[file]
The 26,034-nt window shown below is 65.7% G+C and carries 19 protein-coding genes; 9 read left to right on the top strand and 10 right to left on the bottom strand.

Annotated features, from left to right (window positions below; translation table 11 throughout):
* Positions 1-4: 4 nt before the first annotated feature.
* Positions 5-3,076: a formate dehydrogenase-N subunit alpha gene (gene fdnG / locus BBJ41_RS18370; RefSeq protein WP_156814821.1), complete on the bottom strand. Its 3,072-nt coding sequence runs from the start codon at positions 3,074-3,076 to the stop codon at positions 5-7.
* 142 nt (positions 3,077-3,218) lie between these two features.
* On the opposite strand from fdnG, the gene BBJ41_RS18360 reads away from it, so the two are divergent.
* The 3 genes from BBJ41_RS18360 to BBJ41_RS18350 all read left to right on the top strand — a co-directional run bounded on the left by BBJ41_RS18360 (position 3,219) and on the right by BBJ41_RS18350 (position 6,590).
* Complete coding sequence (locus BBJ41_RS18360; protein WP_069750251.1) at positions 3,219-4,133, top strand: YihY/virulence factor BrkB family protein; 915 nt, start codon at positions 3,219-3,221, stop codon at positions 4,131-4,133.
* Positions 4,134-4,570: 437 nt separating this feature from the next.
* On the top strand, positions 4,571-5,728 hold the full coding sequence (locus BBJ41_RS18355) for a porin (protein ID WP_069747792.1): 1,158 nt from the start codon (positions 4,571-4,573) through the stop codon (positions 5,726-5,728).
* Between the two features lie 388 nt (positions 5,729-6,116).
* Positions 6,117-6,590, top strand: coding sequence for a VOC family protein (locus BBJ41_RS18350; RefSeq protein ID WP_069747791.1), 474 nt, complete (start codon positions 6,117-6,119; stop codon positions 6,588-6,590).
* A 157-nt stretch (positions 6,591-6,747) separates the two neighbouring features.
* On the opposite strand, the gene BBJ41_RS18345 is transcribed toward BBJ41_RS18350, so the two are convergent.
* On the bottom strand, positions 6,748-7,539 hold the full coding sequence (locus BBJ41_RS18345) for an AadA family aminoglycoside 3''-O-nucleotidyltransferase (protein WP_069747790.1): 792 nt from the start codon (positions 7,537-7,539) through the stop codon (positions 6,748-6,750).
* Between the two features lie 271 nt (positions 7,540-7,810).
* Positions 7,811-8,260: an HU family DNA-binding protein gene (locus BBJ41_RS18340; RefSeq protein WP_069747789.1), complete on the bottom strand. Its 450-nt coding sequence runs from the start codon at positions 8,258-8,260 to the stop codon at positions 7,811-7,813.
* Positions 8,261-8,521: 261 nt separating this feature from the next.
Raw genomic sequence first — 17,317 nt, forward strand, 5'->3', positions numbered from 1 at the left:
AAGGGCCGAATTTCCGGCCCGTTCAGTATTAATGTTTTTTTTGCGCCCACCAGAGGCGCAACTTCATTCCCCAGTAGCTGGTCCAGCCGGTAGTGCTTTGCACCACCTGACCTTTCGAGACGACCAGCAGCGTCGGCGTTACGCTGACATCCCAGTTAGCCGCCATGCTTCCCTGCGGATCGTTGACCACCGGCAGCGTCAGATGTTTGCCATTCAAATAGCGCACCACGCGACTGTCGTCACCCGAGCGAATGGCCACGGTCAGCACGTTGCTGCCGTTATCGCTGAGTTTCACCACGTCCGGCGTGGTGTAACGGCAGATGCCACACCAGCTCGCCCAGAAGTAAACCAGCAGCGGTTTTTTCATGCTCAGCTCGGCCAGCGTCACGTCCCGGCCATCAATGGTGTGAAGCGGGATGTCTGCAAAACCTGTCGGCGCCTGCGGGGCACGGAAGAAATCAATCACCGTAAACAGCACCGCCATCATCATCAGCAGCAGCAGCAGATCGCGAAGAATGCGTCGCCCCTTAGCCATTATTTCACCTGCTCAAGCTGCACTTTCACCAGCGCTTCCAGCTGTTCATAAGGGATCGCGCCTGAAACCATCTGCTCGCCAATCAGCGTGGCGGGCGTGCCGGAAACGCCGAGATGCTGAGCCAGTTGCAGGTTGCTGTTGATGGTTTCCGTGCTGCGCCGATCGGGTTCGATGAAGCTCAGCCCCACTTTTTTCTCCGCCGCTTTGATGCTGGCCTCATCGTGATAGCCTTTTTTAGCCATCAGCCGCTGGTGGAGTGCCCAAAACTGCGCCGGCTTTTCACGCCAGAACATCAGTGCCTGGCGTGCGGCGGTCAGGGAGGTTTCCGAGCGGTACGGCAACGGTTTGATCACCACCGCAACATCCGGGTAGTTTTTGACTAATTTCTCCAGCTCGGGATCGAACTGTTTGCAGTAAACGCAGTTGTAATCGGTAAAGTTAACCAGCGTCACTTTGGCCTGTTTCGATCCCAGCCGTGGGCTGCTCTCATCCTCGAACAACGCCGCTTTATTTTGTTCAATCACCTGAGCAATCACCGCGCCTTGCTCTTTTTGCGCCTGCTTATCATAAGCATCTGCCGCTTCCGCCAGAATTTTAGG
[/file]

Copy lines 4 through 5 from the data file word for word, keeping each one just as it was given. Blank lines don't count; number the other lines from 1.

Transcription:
* Positions 5-3,076: a formate dehydrogenase-N subunit alpha gene (gene fdnG / locus BBJ41_RS18370; RefSeq protein WP_156814821.1), complete on the bottom strand. Its 3,072-nt coding sequence runs from the start codon at positions 3,074-3,076 to the stop codon at positions 5-7.
* 142 nt (positions 3,077-3,218) lie between these two features.